In a press briefing this morning, Mayor John Cranley addressed the property damage and theft that happened during last night's demonstrations after stating: "The biggest and most important issue facing the country today, and our city as a result, is the murder of George Floyd and it has obviously, understandably, created a great deal of anger and righteous indignation about life in this country."
He said that hundreds of people gathered yesterday to peacefully express their anger and frustration over the death of Floyd, and that there were no issues until about 11:30 p.m. when a small group of people started breaking windows and stealing items from businesses who were already struggling to recover from the impact of the coronavirus shut-downs.
"Let me state unequivocally that the people who engaged in criminal behavior last night were not part of the protest," Cranley said. "There is and has always been in these episodes throughout American history a conflation between people who are exercising their First Amendment right to protest and to free speech and people who take advantage and exploit that opportunity to engage in criminal behavior. They are not the same thing. They are not the same people."
Some reports suggest around 50 businesses were damaged across downtown and Over-the-Rhine, including those he listed, like BlaCk Coffee, Cappel's and MiCA 12/v.
"It is completely unfair to target someone like BlaCk Coffee or Cappel's or MiCA," he said.
Eleven people were arrested last night for charges ranging from burglary to breaking and entering to disorderly conduct and more. Cranley said there will be more arrests coming based on video evidence and he expects more arrests tonight.
Hamilton County Sheriff Jim Neil didn't mince words in a Facebook statement, saying, there's room at the jail for anyone who wants to loot or damage.
"We wholeheartedly condemn the actions of the Minneapolis police officer, who was fired and arrested. We also recognize the constitutional right of all Americans to assemble in peaceful protest and be heard. However, the looting and criminal damaging we saw last night, particularly to our county campus, will not be tolerated. Let me remind everyone we do have room in our jail for you," he said.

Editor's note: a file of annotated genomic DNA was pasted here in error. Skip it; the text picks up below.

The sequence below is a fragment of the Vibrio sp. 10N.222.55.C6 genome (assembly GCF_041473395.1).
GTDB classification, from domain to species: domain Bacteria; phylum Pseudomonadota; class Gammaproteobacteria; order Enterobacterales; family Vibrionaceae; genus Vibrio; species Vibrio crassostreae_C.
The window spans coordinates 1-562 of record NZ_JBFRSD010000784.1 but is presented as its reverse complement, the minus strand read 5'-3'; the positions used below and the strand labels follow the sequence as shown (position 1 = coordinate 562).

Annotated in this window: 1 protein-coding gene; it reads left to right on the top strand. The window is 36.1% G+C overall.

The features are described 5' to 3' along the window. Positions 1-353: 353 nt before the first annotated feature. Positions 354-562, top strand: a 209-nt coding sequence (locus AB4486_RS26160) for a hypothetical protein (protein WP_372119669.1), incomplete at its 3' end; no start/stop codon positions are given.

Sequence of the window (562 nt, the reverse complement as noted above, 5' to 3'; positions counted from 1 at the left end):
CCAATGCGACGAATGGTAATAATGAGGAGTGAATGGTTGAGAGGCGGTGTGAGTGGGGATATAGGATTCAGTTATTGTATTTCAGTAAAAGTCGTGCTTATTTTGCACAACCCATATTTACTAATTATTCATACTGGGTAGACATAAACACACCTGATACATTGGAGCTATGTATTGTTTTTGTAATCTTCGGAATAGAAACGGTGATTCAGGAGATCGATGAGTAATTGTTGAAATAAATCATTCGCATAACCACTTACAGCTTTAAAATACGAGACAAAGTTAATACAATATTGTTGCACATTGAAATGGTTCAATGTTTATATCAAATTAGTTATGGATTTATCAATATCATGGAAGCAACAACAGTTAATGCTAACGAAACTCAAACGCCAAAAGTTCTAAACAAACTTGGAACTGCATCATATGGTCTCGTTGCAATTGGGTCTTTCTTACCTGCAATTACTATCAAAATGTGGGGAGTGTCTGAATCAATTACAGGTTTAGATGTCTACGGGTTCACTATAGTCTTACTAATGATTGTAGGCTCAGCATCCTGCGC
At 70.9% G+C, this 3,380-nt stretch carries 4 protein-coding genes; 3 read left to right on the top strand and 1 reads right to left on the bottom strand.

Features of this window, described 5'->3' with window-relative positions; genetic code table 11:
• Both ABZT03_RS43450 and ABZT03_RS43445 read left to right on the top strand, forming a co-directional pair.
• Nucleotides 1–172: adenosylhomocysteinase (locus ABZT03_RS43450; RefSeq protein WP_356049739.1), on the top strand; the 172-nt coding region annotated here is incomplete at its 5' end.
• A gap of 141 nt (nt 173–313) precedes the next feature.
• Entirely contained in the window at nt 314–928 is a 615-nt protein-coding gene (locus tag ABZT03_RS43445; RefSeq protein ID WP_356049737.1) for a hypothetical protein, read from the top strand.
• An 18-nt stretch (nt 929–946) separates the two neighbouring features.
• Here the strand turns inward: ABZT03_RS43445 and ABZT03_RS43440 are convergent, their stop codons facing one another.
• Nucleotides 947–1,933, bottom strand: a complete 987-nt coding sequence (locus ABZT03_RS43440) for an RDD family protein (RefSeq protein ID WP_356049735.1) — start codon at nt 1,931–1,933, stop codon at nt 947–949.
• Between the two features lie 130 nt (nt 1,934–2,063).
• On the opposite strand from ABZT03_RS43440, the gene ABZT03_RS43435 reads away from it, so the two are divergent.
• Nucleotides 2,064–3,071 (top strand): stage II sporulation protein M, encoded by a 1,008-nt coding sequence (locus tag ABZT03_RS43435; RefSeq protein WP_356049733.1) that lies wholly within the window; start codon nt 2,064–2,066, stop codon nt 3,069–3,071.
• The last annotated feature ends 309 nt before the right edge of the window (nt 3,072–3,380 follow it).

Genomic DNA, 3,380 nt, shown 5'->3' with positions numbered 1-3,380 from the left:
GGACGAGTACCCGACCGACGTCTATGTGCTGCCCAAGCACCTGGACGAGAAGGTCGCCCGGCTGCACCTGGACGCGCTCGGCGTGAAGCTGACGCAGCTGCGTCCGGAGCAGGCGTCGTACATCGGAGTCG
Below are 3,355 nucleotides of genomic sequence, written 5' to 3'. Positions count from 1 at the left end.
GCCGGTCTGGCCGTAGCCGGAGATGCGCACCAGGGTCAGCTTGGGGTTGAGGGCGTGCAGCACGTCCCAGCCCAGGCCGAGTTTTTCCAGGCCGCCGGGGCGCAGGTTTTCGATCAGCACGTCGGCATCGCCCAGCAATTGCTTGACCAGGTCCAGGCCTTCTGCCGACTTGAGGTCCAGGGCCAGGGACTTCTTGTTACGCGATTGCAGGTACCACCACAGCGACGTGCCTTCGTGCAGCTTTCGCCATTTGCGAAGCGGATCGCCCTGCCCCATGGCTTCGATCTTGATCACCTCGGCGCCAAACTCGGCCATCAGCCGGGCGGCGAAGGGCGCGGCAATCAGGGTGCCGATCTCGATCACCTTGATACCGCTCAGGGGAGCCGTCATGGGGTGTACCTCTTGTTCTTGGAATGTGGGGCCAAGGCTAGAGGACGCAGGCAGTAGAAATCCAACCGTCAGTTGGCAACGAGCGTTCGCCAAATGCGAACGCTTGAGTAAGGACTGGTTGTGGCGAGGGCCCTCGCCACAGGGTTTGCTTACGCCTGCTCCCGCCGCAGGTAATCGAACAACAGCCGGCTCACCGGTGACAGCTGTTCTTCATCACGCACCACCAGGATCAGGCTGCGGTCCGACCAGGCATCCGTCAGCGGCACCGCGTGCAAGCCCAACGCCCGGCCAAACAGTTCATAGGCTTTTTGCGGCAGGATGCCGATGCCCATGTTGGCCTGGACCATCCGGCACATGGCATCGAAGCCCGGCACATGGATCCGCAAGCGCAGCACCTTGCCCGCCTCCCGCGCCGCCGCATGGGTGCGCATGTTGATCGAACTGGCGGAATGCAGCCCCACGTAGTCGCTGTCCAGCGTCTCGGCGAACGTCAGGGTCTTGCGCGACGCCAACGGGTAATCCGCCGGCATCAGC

Part of the reason for that "room" might be some recent releases to cut down the Hamilton County Justice Center population in light of the coronavirus pandemic.
In April we reported there were 803 people in county jail, down from 1,200 in March. The reduction is a way to diminish the possibility that COVID-19 will spread among the jail's population. That month, two deputies who work at the jail tested positive for COVID and exposed inmates were placed in quarantine.
In recent years, the jail has been plagued with overcrowding issues. According to media reports, the jail's population got as high as 1,600 inmates in 2017 — a level that has shown up in reports recently as well. The facility has 847 cells.
Prior to COVID-19, local legislators were also look for ways to reform how the county jails people and modify how the city approaches practices like cash bail.
Council member P.G. Sittenfeld last year introduced a motion asking city prosecutors not to seek cash bail for nonviolent offenses in the city, and called for Hamilton County Prosecutor Joe Deters to do the same. Council passed that motion last April.
Vice Mayor Christopher Smitherman last year introduced his own effort at local criminal justice reform: a move decriminalizing possession of moderate amounts of marijuana within city limits. Council passed modified marijuana decriminalization legislation in June.
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